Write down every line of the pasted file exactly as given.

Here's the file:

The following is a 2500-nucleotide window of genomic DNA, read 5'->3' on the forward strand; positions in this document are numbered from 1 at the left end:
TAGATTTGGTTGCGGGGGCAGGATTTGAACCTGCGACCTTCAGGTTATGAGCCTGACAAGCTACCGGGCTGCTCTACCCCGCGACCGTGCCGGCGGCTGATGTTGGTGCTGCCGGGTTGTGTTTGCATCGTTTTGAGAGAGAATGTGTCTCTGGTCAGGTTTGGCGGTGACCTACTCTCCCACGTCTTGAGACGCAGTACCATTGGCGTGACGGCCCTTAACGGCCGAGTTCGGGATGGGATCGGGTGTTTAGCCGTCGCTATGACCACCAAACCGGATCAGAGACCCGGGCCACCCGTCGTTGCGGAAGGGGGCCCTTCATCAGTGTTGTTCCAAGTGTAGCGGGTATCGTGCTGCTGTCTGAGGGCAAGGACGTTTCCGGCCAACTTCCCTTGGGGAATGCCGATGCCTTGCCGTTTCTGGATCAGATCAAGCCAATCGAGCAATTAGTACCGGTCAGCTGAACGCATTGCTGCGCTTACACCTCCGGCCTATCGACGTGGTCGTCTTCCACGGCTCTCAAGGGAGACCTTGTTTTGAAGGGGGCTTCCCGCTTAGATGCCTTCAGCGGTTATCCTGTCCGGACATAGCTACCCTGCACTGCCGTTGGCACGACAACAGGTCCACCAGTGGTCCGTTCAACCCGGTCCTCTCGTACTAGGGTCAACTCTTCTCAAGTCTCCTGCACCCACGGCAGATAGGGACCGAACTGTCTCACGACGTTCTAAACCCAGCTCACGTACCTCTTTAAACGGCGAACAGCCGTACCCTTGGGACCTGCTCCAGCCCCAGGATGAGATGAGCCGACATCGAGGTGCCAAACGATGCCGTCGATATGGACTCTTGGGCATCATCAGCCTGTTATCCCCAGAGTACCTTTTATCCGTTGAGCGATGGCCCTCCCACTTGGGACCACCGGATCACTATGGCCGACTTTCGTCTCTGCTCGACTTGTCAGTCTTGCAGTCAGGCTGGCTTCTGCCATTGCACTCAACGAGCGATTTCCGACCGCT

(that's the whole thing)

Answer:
The following is a 2500-nucleotide window of genomic DNA, read 5'->3' on the forward strand; positions in this document are numbered from 1 at the left end:
TAGATTTGGTTGCGGGGGCAGGATTTGAACCTGCGACCTTCAGGTTATGAGCCTGACAAGCTACCGGGCTGCTCTACCCCGCGACCGTGCCGGCGGCTGATGTTGGTGCTGCCGGGTTGTGTTTGCATCGTTTTGAGAGAGAATGTGTCTCTGGTCAGGTTTGGCGGTGACCTACTCTCCCACGTCTTGAGACGCAGTACCATTGGCGTGACGGCCCTTAACGGCCGAGTTCGGGATGGGATCGGGTGTTTAGCCGTCGCTATGACCACCAAACCGGATCAGAGACCCGGGCCACCCGTCGTTGCGGAAGGGGGCCCTTCATCAGTGTTGTTCCAAGTGTAGCGGGTATCGTGCTGCTGTCTGAGGGCAAGGACGTTTCCGGCCAACTTCCCTTGGGGAATGCCGATGCCTTGCCGTTTCTGGATCAGATCAAGCCAATCGAGCAATTAGTACCGGTCAGCTGAACGCATTGCTGCGCTTACACCTCCGGCCTATCGACGTGGTCGTCTTCCACGGCTCTCAAGGGAGACCTTGTTTTGAAGGGGGCTTCCCGCTTAGATGCCTTCAGCGGTTATCCTGTCCGGACATAGCTACCCTGCACTGCCGTTGGCACGACAACAGGTCCACCAGTGGTCCGTTCAACCCGGTCCTCTCGTACTAGGGTCAACTCTTCTCAAGTCTCCTGCACCCACGGCAGATAGGGACCGAACTGTCTCACGACGTTCTAAACCCAGCTCACGTACCTCTTTAAACGGCGAACAGCCGTACCCTTGGGACCTGCTCCAGCCCCAGGATGAGATGAGCCGACATCGAGGTGCCAAACGATGCCGTCGATATGGACTCTTGGGCATCATCAGCCTGTTATCCCCAGAGTACCTTTTATCCGTTGAGCGATGGCCCTCCCACTTGGGACCACCGGATCACTATGGCCGACTTTCGTCTCTGCTCGACTTGTCAGTCTTGCAGTCAGGCTGGCTTCTGCCATTGCACTCAACGAGCGATTTCCGACCGCT